Fixed Trust

Fixed Trust

Fixed Trust, an investment company using a 'fixed' list of securities in which its funds are invested. Shareholders buy units of capital representing known proportions of the securities. The fixed trust originated in the USA. The advantages for the small investor are that it reduces the cost of buying and selling individual shares, it evens out fluctuations in dividend yield, and spreads the risk, and offers some insurance against mismanagement of the trust. In practice the insurance may prove illusory because the fixed list of securities restricts the freedom of manoeuvre of efficient managements.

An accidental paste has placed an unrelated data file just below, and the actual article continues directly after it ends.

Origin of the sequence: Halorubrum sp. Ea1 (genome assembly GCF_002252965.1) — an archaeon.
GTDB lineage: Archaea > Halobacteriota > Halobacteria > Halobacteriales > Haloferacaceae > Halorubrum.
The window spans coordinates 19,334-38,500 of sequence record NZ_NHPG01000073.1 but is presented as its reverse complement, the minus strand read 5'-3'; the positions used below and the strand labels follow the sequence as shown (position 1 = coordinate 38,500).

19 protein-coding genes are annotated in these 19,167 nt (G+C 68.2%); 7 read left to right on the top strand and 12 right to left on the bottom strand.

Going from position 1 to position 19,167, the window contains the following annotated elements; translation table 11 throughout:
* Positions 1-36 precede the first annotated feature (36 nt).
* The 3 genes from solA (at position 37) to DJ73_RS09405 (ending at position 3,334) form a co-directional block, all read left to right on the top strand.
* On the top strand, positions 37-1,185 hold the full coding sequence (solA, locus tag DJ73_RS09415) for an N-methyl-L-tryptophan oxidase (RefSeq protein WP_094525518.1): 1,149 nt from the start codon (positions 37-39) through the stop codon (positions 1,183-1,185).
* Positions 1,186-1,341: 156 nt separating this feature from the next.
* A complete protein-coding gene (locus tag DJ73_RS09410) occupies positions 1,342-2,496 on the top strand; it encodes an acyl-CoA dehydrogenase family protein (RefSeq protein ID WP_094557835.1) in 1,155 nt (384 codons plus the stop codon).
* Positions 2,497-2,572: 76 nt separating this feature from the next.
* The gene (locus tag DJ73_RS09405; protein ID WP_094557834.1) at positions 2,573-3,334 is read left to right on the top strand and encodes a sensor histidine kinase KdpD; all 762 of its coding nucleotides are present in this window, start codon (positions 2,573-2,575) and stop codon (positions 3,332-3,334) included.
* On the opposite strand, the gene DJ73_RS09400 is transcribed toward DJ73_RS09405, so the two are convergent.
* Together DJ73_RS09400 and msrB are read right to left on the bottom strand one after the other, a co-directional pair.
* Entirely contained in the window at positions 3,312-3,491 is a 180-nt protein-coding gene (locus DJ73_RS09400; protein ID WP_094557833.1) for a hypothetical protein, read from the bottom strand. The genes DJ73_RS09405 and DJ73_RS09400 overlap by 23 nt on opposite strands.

Floating Debt, the debt of the central Government incurred by short-term borrowing against Treasury bills and (to a relatively small extent) by Ways and Means Advances. In the early 2000s the Floating Debt amounted to about £5,600 million compared with £850 million in 2007, and formed an eighth of the internally held National Debt in 2009, between a quarter and a third in 2005, and a fifth in recent years. About one-half of the Floating Debt is held by banks and financial institutions operating in the money market, and forms an important part of their liquid assets. For this reason some economists have regarded the continued high level of the Floating Debt in post-war years and its impact on the general liquidity of the economy as a contributory cause of post-war inflationary pressures. In recent years the monetary authorities have to a limited extent funded the Floating Debt, i.e. converted it into longer-term debt, thus making it less liquid and less akin to money.

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